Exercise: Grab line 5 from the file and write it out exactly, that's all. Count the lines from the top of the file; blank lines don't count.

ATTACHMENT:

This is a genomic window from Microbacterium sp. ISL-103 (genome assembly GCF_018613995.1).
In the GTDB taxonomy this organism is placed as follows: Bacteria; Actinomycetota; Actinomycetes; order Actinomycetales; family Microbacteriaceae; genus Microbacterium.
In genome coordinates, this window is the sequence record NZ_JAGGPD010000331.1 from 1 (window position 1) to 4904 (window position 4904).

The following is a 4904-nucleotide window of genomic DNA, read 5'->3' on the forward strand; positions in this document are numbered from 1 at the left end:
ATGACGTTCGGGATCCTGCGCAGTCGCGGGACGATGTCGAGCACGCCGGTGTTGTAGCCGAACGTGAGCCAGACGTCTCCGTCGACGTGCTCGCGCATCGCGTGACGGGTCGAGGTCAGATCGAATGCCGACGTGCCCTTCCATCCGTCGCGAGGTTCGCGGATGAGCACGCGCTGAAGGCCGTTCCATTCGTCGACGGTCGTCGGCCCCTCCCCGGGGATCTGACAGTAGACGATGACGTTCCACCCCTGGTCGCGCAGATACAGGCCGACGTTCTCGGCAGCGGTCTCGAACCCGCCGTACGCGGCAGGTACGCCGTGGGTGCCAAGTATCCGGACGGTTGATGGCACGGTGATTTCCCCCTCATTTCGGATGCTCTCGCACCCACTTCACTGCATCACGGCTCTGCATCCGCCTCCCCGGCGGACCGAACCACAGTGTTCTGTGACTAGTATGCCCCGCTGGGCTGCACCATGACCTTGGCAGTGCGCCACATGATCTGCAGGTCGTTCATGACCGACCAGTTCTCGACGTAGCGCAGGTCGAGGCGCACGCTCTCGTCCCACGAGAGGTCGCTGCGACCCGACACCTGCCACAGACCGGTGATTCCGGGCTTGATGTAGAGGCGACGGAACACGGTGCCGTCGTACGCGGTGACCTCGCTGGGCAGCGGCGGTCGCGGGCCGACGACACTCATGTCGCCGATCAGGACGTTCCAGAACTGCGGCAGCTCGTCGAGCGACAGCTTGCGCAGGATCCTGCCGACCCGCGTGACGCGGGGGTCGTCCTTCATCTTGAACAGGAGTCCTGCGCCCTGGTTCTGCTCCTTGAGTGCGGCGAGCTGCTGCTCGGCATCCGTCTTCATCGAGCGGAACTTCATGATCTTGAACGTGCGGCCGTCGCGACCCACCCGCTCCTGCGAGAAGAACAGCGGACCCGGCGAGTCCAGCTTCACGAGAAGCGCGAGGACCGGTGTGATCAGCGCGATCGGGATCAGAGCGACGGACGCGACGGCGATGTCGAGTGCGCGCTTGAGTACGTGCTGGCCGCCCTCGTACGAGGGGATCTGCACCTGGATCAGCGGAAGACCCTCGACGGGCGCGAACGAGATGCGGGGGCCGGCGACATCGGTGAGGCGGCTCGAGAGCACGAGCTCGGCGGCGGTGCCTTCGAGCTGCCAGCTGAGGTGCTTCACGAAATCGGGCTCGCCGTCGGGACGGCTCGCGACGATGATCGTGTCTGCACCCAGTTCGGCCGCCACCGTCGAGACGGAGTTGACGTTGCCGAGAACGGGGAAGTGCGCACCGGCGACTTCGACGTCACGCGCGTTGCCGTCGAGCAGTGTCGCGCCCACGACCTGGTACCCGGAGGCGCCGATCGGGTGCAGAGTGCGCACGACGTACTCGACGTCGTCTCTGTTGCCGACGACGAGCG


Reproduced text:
ATGACGTTCGGGATCCTGCGCAGTCGCGGGACGATGTCGAGCACGCCGGTGTTGTAGCCGAACGTGAGCCAGACGTCTCCGTCGACGTGCTCGCGCATCGCGTGACGGGTCGAGGTCAGATCGAATGCCGACGTGCCCTTCCATCCGTCGCGAGGTTCGCGGATGAGCACGCGCTGAAGGCCGTTCCATTCGTCGACGGTCGTCGGCCCCTCCCCGGGGATCTGACAGTAGACGATGACGTTCCACCCCTGGTCGCGCAGATACAGGCCGACGTTCTCGGCAGCGGTCTCGAACCCGCCGTACGCGGCAGGTACGCCGTGGGTGCCAAGTATCCGGACGGTTGATGGCACGGTGATTTCCCCCTCATTTCGGATGCTCTCGCACCCACTTCACTGCATCACGGCTCTGCATCCGCCTCCCCGGCGGACCGAACCACAGTGTTCTGTGACTAGTATGCCCCGCTGGGCTGCACCATGACCTTGGCAGTGCGCCACATGATCTGCAGGTCGTTCATGACCGACCAGTTCTCGACGTAGCGCAGGTCGAGGCGCACGCTCTCGTCCCACGAGAGGTCGCTGCGACCCGACACCTGCCACAGACCGGTGATTCCGGGCTTGATGTAGAGGCGACGGAACACGGTGCCGTCGTACGCGGTGACCTCGCTGGGCAGCGGCGGTCGCGGGCCGACGACACTCATGTCGCCGATCAGGACGTTCCAGAACTGCGGCAGCTCGTCGAGCGACAGCTTGCGCAGGATCCTGCCGACCCGCGTGACGCGGGGGTCGTCCTTCATCTTGAACAGGAGTCCTGCGCCCTGGTTCTGCTCCTTGAGTGCGGCGAGCTGCTGCTCGGCATCCGTCTTCATCGAGCGGAACTTCATGATCTTGAACGTGCGGCCGTCGCGACCCACCCGCTCCTGCGAGAAGAACAGCGGACCCGGCGAGTCCAGCTTCACGAGAAGCGCGAGGACCGGTGTGATCAGCGCGATCGGGATCAGAGCGACGGACGCGACGGCGATGTCGAGTGCGCGCTTGAGTACGTGCTGGCCGCCCTCGTACGAGGGGATCTGCACCTGGATCAGCGGAAGACCCTCGACGGGCGCGAACGAGATGCGGGGGCCGGCGACATCGGTGAGGCGGCTCGAGAGCACGAGCTCGGCGGCGGTGCCTTCGAGCTGCCAGCTGAGGTGCTTCACGAAATCGGGCTCGCCGTCGGGACGGCTCGCGACGATGATCGTGTCTGCACCCAGTTCGGCCGCCACCGTCGAGACGGAGTTGACGTTGCCGAGAACGGGGAAGTGCGCACCGGCGACTTCGACGTCACGCGCGTTGCCGTCGAGCAGTGTCGCGCCCACGACCTGGTACCCGGAGGCGCCGATCGGGTGCAGAGTGCGCACGACGTACTCGACGTCGTCTCTGTTGCCGACGACGAGCG